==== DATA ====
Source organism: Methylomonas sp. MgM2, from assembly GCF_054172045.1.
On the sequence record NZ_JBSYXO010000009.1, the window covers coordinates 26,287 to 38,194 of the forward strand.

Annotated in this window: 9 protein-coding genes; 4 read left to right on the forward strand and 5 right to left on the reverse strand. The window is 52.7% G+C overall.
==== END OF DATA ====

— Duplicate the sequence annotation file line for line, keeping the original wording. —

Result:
Source organism: Methylomonas sp. MgM2, from assembly GCF_054172045.1.
On the sequence record NZ_JBSYXO010000009.1, the window covers coordinates 26,287 to 38,194 of the forward strand.

Annotated in this window: 9 protein-coding genes; 4 read left to right on the forward strand and 5 right to left on the reverse strand. The window is 52.7% G+C overall.